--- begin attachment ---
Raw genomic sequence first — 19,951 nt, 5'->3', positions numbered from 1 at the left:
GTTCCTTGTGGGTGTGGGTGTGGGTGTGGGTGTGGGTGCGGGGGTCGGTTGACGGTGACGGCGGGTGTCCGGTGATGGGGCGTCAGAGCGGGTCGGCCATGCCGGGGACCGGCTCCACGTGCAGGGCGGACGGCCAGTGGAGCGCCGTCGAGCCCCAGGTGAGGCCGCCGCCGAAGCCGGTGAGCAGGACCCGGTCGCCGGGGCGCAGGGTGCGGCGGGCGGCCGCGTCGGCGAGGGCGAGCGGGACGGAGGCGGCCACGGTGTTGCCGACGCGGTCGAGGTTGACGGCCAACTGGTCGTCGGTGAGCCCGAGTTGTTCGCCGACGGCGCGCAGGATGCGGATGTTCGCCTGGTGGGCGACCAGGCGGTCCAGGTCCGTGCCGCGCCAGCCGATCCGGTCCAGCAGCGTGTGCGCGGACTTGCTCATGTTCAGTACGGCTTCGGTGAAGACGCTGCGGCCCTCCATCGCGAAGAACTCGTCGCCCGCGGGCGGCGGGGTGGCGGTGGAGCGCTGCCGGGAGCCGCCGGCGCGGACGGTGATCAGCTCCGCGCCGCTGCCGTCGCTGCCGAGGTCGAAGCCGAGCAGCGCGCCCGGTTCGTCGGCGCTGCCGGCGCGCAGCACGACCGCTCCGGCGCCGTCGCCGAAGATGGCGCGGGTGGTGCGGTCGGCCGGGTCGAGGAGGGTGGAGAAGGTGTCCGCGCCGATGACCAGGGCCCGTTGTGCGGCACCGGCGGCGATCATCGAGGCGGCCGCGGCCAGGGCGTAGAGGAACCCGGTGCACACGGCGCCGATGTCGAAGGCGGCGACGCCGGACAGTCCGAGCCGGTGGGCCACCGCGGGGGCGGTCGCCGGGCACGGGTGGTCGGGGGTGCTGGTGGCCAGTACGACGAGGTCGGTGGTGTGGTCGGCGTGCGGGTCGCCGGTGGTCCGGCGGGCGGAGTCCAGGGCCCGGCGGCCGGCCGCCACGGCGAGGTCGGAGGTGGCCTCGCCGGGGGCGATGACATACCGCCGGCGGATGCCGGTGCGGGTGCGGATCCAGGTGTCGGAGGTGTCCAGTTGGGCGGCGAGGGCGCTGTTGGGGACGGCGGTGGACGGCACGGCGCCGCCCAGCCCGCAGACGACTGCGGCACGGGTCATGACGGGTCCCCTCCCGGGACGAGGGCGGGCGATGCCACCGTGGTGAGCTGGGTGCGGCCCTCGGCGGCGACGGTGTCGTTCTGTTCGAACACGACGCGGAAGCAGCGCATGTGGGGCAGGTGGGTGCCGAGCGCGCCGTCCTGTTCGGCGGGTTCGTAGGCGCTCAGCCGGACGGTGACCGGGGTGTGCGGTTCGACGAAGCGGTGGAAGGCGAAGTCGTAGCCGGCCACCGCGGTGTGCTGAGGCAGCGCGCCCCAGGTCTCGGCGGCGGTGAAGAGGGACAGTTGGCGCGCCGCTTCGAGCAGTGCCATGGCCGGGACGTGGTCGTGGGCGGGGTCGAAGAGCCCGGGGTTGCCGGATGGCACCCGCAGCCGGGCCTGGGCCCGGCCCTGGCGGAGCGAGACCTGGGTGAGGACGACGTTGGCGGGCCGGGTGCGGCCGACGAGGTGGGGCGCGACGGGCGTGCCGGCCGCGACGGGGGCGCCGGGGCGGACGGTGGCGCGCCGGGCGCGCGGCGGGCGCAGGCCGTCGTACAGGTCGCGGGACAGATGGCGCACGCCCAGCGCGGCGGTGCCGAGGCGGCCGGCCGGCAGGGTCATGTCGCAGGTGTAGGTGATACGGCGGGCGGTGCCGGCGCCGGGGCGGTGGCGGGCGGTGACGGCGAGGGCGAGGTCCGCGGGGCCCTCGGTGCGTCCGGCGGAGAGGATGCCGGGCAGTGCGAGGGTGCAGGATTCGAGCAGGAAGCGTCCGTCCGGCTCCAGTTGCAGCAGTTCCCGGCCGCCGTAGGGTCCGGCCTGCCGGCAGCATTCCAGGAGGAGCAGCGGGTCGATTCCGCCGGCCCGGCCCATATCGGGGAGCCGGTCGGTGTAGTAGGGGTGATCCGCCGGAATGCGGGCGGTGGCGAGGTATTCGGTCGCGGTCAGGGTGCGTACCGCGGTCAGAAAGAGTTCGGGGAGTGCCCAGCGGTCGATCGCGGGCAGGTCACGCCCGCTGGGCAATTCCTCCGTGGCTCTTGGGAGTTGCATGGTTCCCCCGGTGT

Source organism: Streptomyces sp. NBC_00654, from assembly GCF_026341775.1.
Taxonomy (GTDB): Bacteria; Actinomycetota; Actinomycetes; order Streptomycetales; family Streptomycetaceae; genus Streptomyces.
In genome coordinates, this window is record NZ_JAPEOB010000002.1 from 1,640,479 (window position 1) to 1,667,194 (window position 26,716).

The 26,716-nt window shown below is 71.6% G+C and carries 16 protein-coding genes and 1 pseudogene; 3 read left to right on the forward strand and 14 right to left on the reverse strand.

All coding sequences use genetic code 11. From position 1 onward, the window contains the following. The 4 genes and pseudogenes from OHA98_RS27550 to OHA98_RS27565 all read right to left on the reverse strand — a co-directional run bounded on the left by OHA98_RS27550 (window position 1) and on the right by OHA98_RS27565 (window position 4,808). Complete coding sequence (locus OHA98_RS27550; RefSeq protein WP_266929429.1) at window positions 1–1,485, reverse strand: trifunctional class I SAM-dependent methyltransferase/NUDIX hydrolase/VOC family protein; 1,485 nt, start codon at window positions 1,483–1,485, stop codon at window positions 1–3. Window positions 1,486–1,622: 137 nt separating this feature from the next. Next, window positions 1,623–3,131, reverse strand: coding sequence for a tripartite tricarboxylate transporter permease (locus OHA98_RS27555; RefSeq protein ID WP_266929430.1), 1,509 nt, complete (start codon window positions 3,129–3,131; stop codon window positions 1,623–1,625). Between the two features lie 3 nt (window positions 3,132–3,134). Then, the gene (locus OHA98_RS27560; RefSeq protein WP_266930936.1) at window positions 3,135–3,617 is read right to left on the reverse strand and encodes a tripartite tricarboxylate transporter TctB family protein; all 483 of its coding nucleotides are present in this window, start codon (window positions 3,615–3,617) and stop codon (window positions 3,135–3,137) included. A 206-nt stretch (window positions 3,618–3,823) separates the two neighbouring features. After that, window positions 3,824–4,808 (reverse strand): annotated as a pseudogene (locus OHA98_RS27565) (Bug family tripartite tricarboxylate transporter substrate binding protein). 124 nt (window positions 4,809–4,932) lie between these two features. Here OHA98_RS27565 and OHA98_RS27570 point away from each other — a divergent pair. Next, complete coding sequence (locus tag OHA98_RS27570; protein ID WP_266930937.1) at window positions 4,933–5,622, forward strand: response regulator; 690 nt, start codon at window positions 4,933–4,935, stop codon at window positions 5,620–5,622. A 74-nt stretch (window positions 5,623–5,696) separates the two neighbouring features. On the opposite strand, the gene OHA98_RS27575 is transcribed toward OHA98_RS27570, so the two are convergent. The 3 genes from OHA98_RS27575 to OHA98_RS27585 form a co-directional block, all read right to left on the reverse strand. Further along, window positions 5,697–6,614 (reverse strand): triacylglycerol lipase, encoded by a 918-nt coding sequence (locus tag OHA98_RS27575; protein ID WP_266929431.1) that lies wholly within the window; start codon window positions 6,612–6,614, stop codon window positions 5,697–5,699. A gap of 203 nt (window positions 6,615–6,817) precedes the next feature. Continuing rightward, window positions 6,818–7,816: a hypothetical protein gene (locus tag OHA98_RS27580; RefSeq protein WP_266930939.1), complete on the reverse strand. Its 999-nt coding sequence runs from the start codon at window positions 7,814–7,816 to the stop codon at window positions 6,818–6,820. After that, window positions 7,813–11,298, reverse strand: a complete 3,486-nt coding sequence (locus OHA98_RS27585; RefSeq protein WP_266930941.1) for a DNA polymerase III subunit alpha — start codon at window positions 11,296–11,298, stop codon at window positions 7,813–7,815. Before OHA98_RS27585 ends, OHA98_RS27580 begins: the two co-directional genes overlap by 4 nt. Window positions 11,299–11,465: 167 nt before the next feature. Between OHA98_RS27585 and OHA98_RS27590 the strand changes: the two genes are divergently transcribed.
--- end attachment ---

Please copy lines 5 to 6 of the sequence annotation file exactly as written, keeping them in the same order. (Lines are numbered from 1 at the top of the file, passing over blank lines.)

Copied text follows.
In genome coordinates, this window is record NZ_JAPEOB010000002.1 from 1,640,479 (window position 1) to 1,667,194 (window position 26,716).

The 26,716-nt window shown below is 71.6% G+C and carries 16 protein-coding genes and 1 pseudogene; 3 read left to right on the forward strand and 14 right to left on the reverse strand.